An overview of the distribution of local magnetic moments for all the defect systems is shown in Fig. 17. Although defects with any spin multiplicity are of interest and have potential applications, e.g. as sources of intense and bright single photon emission, we have limited our detailed excited state investigations to the 80 defects with a triplet ground state. These systems are subsequently screened for a (PBE) Kohn–Sham gap of at least 0.5 eV. After this screening, we are left with 33 systems. Out of these 33 defect systems, we further discard those involving heavy atoms, e.g. PbCl2, because of large spin-orbit coupling effects that would hinder their usage in quantum technological applications, leaving us with a total of 25 systems, which are subject to excited state calculations (see Section Excited states). The excited state calculations are performed with the motivation of finding systems exhibiting sharp radiative transitions in the mid infrared to ultraviolet frequency range.

Fig. 17: An overview of distribution of total magnetic moments for all defect systems.
figure 17

The bin corresponding to systems with triplet ground state is highlighted. A finite Fermi-smearing in our calculations gives rise to spin-contamination and hence the absolute number of entries in each bin is somewhat inaccurate. The inset shows the distribution of Kohn-Sham HOMO-LUMO gaps in both spin-channels for the triplets. The systems with a Kohn–Sham HOMO-LUMO gap of at least 0.5 eV are chosen for excited states calculations.

Most of these 25 defects exhibit large structural changes upon optical excitation. After selecting the defects with the smallest ΔQ values, we are left with four systems for which we calculate the PL line shape. A detailed study of these four systems, e.g. their optical cycles, inter-system crossing rates, spin-coherence times, will be the subject of a future study. In the present work we limit ourselves to the calculation of their PL line shape, which is a key characteristic of point defects, which may be used to identify their precise atomic structure94.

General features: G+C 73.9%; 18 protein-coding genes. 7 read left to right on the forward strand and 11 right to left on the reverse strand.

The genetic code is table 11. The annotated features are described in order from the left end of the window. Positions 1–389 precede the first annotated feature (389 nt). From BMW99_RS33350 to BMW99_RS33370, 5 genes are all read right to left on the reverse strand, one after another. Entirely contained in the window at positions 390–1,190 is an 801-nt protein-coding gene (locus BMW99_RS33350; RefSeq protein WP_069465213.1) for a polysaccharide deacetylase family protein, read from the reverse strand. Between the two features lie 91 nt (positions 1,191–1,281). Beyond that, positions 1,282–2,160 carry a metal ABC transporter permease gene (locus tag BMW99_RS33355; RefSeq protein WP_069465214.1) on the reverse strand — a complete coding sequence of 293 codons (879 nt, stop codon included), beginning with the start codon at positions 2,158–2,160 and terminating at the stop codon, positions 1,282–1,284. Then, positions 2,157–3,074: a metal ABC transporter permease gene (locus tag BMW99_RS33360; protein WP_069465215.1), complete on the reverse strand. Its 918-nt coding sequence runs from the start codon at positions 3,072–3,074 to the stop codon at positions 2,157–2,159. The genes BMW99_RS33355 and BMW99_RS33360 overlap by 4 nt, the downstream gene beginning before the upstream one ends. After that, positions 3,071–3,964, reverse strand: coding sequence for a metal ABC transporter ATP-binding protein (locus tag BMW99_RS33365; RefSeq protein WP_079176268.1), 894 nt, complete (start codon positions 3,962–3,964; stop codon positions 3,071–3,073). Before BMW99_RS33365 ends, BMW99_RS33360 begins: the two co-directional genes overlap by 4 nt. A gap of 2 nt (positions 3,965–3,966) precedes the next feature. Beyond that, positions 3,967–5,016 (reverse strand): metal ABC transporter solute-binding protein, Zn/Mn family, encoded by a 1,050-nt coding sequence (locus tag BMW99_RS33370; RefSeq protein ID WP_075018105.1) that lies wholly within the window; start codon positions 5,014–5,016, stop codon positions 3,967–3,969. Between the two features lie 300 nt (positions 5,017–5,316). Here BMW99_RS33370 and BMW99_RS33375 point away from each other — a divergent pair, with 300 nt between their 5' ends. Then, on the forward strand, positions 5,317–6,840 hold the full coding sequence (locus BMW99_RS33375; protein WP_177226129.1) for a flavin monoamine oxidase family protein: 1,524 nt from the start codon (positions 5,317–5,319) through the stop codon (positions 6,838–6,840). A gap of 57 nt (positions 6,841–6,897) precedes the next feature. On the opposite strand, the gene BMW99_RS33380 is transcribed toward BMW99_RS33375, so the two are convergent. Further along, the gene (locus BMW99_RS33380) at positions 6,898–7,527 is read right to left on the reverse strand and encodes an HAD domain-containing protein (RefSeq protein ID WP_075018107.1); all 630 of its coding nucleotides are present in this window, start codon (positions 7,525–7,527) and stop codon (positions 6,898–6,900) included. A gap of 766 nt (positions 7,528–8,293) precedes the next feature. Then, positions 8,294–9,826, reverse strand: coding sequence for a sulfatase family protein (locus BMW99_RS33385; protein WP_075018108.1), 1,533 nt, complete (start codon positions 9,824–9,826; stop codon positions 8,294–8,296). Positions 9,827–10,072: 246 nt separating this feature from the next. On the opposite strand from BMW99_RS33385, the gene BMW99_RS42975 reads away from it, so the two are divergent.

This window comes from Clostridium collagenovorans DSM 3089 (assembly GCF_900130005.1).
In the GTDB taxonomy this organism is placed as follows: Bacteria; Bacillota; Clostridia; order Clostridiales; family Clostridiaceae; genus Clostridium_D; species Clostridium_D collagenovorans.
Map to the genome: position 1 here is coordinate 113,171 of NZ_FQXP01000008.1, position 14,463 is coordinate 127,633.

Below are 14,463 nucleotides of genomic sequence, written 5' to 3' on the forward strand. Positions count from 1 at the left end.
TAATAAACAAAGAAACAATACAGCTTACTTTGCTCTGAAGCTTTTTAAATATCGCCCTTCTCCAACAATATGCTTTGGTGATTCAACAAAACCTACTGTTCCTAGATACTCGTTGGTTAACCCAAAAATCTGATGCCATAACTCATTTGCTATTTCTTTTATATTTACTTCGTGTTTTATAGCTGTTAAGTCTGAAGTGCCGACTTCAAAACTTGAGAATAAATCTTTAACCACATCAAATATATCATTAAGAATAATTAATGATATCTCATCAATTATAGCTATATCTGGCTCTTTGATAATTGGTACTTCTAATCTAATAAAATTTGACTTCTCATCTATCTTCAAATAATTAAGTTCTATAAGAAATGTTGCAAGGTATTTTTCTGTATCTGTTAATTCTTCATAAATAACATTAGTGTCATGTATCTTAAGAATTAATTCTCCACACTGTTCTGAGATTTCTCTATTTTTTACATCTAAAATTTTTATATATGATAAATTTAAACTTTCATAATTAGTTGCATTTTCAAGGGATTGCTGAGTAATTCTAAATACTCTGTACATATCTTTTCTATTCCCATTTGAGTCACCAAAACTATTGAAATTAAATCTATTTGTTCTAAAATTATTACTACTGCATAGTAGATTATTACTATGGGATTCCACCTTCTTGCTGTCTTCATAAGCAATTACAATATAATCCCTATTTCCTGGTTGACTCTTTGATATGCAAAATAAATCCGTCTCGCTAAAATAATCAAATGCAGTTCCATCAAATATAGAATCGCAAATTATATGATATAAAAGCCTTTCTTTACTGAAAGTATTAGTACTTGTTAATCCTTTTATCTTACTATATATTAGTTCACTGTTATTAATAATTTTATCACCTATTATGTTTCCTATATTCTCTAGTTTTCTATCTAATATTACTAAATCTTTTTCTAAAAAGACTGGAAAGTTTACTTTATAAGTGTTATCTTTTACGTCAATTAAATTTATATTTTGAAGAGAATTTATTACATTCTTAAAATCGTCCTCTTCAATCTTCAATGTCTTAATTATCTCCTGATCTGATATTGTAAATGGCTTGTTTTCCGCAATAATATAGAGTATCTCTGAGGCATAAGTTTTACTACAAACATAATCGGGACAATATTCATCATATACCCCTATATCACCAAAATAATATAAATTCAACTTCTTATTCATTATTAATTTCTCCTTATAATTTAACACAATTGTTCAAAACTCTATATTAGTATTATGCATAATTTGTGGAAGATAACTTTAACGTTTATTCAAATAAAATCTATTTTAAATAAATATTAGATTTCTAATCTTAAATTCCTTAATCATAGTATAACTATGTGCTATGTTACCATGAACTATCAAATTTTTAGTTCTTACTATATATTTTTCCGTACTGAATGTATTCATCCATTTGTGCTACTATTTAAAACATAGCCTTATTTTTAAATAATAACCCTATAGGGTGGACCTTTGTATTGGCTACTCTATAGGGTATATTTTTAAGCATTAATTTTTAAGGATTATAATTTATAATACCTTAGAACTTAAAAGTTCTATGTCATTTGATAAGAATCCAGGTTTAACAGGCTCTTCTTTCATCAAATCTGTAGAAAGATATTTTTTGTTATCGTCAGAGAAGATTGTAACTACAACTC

The PL lineshapes calculated using the generating function approach are shown Fig. 18 for the lowest triplet transitions of VSi, C\({}_{{{{\rm{H}}}}}^{-}\) and Si\({}_{{{{\rm{H}}}}}^{-}\) in SiCH2 and the lowest singlet transition of Si\({}_{{{{\rm{H}}}}}^{-}\) in SiCH2. The calculated PBE band gap of pristine SiCH2 is 3.79 eV. The upper and bottom panels show the line shape for the HOMO-LUMO transition in the majority spin channel for VSi and C\({}_{{{{\rm{H}}}}}^{-}\), respectively. While the Huang-Rhys factors for VSi is small, it is extremely small for C\({}_{{{{\rm{H}}}}}^{-}\). In fact, radiative transitions with such small line widths have rarely been reported previously in 2D semi-conductors8, which makes these results promising. The second panel shows the PL spectra for the lowest transition in the minority spin channel of Si\({}_{{{{\rm{H}}}}}^{-}\), while the third panel shows the PL spectrum for the lowest transition within the singlet manifold of the same defect. The symmetry of this defect, i.e. C3v, and the KS level structure is somewhat similar to the N\({}_{{{{\rm{V}}}}}^{-}\) centre in diamond. The fact that the calculated Huang-Rhys factor is also close to the one reported for N\({}_{{{{\rm{V}}}}}^{-}\)72 makes this defect system particularly interesting as a 2D counter part of the highly useful N\({}_{{{{\rm{V}}}}}^{-}\) centre.

Fig. 18: PL lineshapes for a few selected systems using generating function approach.
figure 18

A few selected systems with small Huang-Rhys factors are shown. The top panel show the PL line shape for HOMO to LUMO transition in the majority spin channel for VSi defect in SiCH2. The middle two panels shows the PL spectra for HOMO to LUMO transition in the minority spin channel (2nd panel) and HOMO to LUMO transition within the singlet manifold (3rd panel) for Si\({}_{{{{\rm{H}}}}}^{-}\) defect in SiCH2 host material. The bottom panel shows the calculated spectra for C\({}_{{{{\rm{H}}}}}^{-}\) defect in SiCH2 for HOMO to LUMO transition in the majority spin channel. The calculated radiative life times of these transitions (top to bottom) are 1.3 × 10−3 ns, 4.9 × 10−2 ns, 2.9 × 10−4 ns and 9.0 × 10−4 ns, repectively.


In summary, more than 1900 intrinsic point defects hosted by 82 different 2D semiconductors and insulators have been relaxed and characterised by means of DFT calculations. The 1900+ point defects comprise about 500 structurally distinct vacancy and antisite defects in different charge states. The thousands of DFT calculations were orchestrated by a computational workflow built using the Atomic Simulation Recipes (ASR)29 and executed with the MyQueue30 task scheduler.